It’s very interesting to start to understand that getting money, to me the interesting part that so Clay and I have been talking a lot about this notion of what we call the capitalist dilemma where in the past, I’ll say looking backwards the capital had literally been a scarce resource but to date it is actually a commodity its almost, there’s almost so much cash and so much money that the fact that more and more people want to be able to get it. So the notion is what we are looking for is actually people who have ideas where to put money and where you can get a return for that money. So what happens is that most people are only investing in what you call efficiency innovations but there’s very few people putting things into what we would call market creating innovations so how do you actually change the way that people start to look at investment and really change the way you do investments.

We have a innovation concept right were talking about now called loyalty capital where you actually, you don’t actually lend the money, you actually give expertise and money and its paid back on a loyalty basis. So it enables private equity to actually hit singles, doubles and triples as opposed to only hitting home runs and it changes the whole way that things work. It’s all looking at the job that basically, private equity or venture capital is trying to do as well as the job that the entrepreneur needs the money for and so you start to realize that there’s way in which to change that whole way to look at that capital. It’s a very interesting market right now, I think.

Dallas: Yeah and I think that’s a great way for our banking clients to think about it is it’s not about your fixed rate loan verses the guy across the streets fixed rate loan. It’s really about what is your customer hiring that loan to do and what’s that money going to do for them and what are they going to turn around and do with that money, that’s so beneficial to their business.

Good stuff guys. You guys will be joining us for the second BankOnPurpose conference which will be in Austin in May, what in addition to this kind of stuff you guys been talking about, what can we expect to hear there.

Chris: So I think we’re interviewing a few. We will set up so we have an interview something we did alone, so we can actually show people kind of, so we can actually show people kind of like let’s find exactly how far you have to dig and what we mean by these because what you’ll realize is there’s things where you almost assume the answers and they are never the answers you think they are.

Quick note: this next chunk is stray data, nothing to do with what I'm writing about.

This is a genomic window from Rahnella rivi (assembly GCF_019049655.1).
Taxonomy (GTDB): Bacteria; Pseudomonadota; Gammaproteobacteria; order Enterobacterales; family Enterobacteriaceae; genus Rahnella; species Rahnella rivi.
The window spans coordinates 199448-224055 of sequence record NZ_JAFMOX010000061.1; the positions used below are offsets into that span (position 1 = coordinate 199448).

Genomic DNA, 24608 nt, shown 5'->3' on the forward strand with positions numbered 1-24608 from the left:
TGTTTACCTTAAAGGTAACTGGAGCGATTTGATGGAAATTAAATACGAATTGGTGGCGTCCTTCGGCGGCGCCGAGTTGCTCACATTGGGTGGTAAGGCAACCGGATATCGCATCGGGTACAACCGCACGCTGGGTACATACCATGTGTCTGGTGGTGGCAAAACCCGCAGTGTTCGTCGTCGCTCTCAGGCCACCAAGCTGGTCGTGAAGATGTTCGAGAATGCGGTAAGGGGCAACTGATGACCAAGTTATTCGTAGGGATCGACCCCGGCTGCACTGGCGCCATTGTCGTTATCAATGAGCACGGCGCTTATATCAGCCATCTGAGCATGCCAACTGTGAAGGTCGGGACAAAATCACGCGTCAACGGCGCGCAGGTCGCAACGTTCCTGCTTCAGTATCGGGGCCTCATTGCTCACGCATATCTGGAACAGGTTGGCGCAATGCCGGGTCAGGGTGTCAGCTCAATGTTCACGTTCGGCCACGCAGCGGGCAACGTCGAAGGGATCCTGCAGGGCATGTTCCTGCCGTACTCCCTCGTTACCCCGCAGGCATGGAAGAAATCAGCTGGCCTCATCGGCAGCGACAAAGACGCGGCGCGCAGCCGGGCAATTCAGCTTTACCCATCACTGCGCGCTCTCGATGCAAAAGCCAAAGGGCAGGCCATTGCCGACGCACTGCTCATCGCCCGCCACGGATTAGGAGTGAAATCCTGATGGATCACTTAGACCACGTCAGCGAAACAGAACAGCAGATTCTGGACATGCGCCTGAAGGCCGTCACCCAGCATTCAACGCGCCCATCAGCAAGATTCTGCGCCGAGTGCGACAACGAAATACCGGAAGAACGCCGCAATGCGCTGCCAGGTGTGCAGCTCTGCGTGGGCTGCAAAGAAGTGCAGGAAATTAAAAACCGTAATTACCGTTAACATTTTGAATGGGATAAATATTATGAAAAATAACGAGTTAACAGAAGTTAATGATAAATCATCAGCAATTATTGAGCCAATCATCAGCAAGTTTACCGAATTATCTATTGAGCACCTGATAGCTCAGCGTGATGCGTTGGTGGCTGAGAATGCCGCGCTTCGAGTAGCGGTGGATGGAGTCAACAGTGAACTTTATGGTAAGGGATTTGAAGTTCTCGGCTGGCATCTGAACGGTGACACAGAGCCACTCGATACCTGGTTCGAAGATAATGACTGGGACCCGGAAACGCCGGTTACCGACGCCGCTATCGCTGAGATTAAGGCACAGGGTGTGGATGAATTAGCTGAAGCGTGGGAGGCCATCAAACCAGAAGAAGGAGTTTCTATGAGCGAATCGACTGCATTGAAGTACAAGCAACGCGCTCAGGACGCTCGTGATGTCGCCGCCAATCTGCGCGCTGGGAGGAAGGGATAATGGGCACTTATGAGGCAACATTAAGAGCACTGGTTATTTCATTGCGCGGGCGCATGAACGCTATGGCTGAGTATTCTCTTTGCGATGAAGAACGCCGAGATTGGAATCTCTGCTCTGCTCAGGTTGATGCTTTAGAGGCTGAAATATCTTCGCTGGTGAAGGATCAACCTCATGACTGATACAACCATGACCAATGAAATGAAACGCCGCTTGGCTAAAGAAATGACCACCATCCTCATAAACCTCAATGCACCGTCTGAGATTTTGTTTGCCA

Dallas: Yeah.

Chris: So one of the things what we would call the beginners bind and that you realize you have to dig, you have to ask that “why” 5 times and as they give an answer you got to say well I don’t know that, even though I might know that what that means you have to answer lie I don’t know what that means and you keep digging and as you start to realize that it means something completely, they use the same words but they mean completely different things. I think part of it is to demonstrate the method and then I think the other thing would be to have some more tangible kind of examples because I believe we are going to do some interviews for you guys to show exactly how this kind of roles out.

Dallas: Yeah yeah.

Chris: Yeah so we’ll do an interview at the conference and then the most of this jobs we do train work for is down to a handful of tools that once you understand the tools and you see the sort of how interviews are conducted you can apply it to your business you can apply it to your thinking so I think our goal is going to be to do that demonstrations so people can see how an interview actually flows and how we get it to the sort of core of how a decision is made and then really walk people through, here are the real fundamentals, so they have a complete understanding of the framework.

Bob: Yep. Should be exciting.

Dallas: Yeah, great I, we’re excited for that and I think it will be good for the attendees to have something they can walk away with and use when they get home to really reshape the way they think about this. Really excited about that so I think we will wrap it up here for now and we will of course encourage you to sign up for the webinar next week to get more of these insights from Bob and Chris.

Again those dates are November 15th and 16th we will have information on sign ups and all that stuff at precisionlender.com so Bob and Chris thanks again for coming on, really appreciate the time.

Chris: Thanks Dallas.

Bob: Thanks Dallas.

Dallas: Yeah and thanks to everybody for taking time to listen, if you like what you’ve been hearing make sure to subscribe to the feed in iTunes, Soundcloud or Stitcher and we love to get ratings and feedback on any of those platforms. You can always find more episodes as well as all our show notes at precisionlender.com/podcast.

Thanks for listening, until next time I’m Dallas Wells and you’ve been listening to the Purposeful Banker.

The post No One Wants a Loan appeared first on PrecisionLender.